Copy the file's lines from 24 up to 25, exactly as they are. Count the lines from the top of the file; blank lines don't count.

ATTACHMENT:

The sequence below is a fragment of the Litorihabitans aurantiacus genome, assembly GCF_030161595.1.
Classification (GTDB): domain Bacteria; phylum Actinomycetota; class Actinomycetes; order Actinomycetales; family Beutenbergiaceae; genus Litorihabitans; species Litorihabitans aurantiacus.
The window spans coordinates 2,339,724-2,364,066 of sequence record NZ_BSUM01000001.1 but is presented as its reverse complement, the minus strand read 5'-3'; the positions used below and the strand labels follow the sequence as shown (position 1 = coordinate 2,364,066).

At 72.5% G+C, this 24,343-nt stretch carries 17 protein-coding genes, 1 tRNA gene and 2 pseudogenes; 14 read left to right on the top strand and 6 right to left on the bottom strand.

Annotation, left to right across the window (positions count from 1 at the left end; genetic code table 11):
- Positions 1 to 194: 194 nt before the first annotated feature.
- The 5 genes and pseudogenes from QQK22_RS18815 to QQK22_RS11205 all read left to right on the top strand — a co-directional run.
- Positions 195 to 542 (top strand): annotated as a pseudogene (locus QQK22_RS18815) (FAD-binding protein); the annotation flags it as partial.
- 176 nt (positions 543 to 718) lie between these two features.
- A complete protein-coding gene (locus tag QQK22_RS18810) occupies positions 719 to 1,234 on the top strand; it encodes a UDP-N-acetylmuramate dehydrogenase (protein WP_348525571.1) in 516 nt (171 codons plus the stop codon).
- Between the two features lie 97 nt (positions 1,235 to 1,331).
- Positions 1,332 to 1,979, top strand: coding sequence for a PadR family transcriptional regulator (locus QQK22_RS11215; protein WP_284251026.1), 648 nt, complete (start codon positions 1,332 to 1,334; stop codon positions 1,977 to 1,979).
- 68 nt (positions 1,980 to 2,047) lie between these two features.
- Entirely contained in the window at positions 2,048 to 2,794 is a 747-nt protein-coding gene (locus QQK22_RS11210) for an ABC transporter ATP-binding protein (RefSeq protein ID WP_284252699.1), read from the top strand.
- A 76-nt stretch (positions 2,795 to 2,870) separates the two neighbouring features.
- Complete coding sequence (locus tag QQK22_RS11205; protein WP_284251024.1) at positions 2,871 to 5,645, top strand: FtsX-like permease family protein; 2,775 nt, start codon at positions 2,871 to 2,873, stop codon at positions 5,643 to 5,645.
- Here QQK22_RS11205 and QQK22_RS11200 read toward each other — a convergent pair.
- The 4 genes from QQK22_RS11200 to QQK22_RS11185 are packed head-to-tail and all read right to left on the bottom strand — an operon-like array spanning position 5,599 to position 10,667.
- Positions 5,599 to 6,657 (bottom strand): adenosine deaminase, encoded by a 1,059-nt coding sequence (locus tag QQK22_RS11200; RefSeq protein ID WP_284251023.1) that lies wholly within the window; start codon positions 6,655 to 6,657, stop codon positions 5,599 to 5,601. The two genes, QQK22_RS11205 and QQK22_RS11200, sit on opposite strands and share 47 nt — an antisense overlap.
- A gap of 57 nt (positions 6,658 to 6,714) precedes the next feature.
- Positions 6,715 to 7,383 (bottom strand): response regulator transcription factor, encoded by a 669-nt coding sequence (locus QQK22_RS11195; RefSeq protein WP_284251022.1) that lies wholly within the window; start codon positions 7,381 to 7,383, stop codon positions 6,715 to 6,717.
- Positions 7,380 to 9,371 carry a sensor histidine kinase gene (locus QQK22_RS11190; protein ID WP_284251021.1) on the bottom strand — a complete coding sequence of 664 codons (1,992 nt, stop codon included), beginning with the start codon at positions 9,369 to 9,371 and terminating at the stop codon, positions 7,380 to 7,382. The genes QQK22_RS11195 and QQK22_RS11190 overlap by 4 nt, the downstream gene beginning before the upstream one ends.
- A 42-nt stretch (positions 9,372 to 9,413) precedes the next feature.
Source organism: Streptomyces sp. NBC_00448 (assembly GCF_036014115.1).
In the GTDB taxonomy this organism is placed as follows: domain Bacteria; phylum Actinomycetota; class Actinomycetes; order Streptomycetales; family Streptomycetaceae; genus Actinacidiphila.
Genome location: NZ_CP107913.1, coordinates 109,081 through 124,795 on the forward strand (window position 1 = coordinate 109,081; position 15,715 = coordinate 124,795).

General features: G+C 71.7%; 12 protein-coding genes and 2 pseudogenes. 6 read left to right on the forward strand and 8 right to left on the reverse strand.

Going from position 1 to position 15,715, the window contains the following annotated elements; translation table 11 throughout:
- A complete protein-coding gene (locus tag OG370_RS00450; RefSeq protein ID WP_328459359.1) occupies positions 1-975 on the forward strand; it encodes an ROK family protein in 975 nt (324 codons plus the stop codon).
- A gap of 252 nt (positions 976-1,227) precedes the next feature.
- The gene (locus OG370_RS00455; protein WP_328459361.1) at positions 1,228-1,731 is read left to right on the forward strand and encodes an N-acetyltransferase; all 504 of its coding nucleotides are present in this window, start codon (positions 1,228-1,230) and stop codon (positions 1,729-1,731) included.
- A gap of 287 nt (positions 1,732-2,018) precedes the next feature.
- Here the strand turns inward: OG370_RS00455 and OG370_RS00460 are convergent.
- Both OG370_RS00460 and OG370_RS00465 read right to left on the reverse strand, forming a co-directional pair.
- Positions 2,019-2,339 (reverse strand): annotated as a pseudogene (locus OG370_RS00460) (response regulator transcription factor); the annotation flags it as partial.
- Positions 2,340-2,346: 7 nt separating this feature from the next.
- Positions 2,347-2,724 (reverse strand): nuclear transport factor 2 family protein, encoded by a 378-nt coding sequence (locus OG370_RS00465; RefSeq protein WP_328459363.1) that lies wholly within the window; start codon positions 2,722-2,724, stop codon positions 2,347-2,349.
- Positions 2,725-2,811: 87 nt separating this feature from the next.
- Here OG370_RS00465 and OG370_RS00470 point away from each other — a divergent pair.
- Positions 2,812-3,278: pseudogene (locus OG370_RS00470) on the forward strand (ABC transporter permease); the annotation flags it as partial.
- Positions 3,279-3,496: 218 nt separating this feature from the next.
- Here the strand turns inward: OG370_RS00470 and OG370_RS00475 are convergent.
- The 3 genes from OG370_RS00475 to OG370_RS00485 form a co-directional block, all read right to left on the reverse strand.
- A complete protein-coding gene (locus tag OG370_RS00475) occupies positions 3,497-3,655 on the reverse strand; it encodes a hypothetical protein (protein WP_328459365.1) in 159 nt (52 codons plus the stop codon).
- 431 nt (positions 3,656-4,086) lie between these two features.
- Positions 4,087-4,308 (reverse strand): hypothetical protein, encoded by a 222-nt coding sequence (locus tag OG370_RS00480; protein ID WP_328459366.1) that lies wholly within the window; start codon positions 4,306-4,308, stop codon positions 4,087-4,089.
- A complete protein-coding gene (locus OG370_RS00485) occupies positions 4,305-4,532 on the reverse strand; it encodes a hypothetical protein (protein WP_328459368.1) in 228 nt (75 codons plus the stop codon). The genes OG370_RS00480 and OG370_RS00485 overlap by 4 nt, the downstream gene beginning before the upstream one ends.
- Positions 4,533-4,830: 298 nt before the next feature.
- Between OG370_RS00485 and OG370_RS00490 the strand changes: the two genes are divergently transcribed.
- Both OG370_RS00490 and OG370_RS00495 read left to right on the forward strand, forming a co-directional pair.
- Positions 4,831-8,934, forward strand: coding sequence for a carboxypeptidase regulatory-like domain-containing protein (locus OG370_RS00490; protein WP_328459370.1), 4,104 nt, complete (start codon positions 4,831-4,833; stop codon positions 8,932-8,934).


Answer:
Source organism: Streptomyces sp. NBC_00448 (assembly GCF_036014115.1).
In the GTDB taxonomy this organism is placed as follows: domain Bacteria; phylum Actinomycetota; class Actinomycetes; order Streptomycetales; family Streptomycetaceae; genus Actinacidiphila.